Giant comets lying within outer planetary region of Solar System pose much greater hazard than asteroids

Giant comets lying within outer planetary region of Solar System pose much greater hazard than asteroids

A group of astronomers from Armagh Observatory and the University of Buckingham have reported that the discovery of hundreds of huge comets in the outer planetary system during past 20 years are the indicators that these objects pose a quite bigger threat to life as compared to asteroids.

The team included Professor Mark Bailey of Armagh Observatory, Professors Bill Napier and Duncan Steel of the University of Buckingham, and Dr David Asher, also at Armagh. They have published the recent research’s review in the December issue of Astronomy and Geophysics, which is the journal of the Royal Astronomical Society.

The huge comets, known as centaurs, move on uneven orbits that cross the paths of the huge outer planets Uranus, Jupiter, Saturn and Neptune. At times, the planetary gravitational fields can deflect these objects in towards our planet.

Generally, centaurs are 50 to 100 kilometres across, or bigger. A single such body has more mass as compared to the total population of Earth-crossing asteroids discovered so far.

Measurements of the rate at which centaurs make an entry into the inner solar system have indicated that one will be deflected onto a path that cross the orbit of Earth about once in every 40,000 to 100,000 years.

At the same time in near-Earth space they are likely to fall apart into dust and massive fragments that will flood the inner solar system with cometary debris and would make inevitable impacts on Earth.

Discovery News reported that, most studies of potential Earth-smashers focus on objects in the asteroid belt roughly between Mars, Earth's outside neighbour, and Jupiter on its other flank, said the researchers.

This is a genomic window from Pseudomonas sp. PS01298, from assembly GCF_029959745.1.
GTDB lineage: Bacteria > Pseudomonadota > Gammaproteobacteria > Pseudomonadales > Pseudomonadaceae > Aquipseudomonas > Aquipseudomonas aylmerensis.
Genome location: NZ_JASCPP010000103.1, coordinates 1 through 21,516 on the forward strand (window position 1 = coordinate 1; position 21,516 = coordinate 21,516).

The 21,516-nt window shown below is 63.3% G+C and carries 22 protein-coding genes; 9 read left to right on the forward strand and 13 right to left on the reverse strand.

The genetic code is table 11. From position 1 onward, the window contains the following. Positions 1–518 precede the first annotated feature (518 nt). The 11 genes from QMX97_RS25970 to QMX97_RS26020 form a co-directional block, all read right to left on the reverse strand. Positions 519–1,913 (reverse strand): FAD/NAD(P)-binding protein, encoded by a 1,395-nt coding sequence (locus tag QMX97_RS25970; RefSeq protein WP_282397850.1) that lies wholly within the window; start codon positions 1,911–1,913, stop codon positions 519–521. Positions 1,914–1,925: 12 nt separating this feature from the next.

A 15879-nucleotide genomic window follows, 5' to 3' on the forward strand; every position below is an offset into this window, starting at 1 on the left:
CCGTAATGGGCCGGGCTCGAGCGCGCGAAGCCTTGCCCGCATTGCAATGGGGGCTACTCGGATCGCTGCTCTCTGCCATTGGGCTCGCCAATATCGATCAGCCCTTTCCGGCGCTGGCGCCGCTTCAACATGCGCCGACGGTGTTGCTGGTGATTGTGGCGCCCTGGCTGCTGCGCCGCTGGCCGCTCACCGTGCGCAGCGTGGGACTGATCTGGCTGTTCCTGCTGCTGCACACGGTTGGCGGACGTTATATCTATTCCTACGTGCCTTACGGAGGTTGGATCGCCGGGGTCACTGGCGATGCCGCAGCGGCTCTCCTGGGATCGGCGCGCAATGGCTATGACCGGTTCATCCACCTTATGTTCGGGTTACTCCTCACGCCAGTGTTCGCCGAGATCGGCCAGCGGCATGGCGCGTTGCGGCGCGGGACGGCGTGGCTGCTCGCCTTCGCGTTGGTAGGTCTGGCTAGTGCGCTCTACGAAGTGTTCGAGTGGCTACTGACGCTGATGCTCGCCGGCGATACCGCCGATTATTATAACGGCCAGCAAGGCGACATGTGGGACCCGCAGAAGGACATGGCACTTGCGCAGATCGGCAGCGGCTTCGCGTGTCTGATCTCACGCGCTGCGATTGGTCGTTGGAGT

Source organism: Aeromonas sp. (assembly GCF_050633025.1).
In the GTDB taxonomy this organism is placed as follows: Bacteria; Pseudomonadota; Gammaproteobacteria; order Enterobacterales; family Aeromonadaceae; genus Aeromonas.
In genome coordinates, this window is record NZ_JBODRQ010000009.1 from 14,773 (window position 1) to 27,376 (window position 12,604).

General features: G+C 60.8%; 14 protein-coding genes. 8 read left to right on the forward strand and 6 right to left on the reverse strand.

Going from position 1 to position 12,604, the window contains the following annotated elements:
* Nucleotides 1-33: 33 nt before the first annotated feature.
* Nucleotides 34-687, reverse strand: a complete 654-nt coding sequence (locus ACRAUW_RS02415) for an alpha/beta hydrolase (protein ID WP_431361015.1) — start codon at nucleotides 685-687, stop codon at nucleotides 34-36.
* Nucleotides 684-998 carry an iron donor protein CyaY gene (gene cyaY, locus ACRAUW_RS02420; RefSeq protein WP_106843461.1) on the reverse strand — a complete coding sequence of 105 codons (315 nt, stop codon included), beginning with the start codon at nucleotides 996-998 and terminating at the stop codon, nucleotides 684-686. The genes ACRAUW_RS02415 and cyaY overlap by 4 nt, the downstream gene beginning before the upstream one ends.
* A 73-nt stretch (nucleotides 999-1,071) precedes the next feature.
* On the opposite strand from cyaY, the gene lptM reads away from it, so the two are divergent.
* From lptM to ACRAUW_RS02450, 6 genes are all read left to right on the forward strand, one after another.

But they noted that the discovery in the last two decades of hundreds of giant comets dubbed centaurs, albeit with much larger orbits, requires expanding the list of potential hazards.

According to a report from the Yahoo, Planet Earth could be at higher risk of a space rock impact than widely thought, according to astronomers who suggested Tuesday keeping a closer eye on distant giant comets. Most studies of potential Earth-smashers focus on objects in the asteroid belt roughly between Mars, Earth's outside neighbour, and Jupiter on its other flank, said the researchers.

But they noted that the discovery in the last two decades of hundreds of giant comets dubbed centaurs, albeit with much larger orbits, requires expanding the list of potential hazards.

In other news I4U reported, Hundreds of giant comets discovered in outer space pose a much greater hazard to life than asteroids. Giant comets pose huge threat for life on Earth and they could potentially be more devastating than asteroids, astronomers warn after having a close look at giant comets in outer space.

A team of astronomers from Armagh Observatory and the University of Buckingham reports that in the last two decades hundreds of giant comets, also called centaurs, have been discovered in outer planetary system.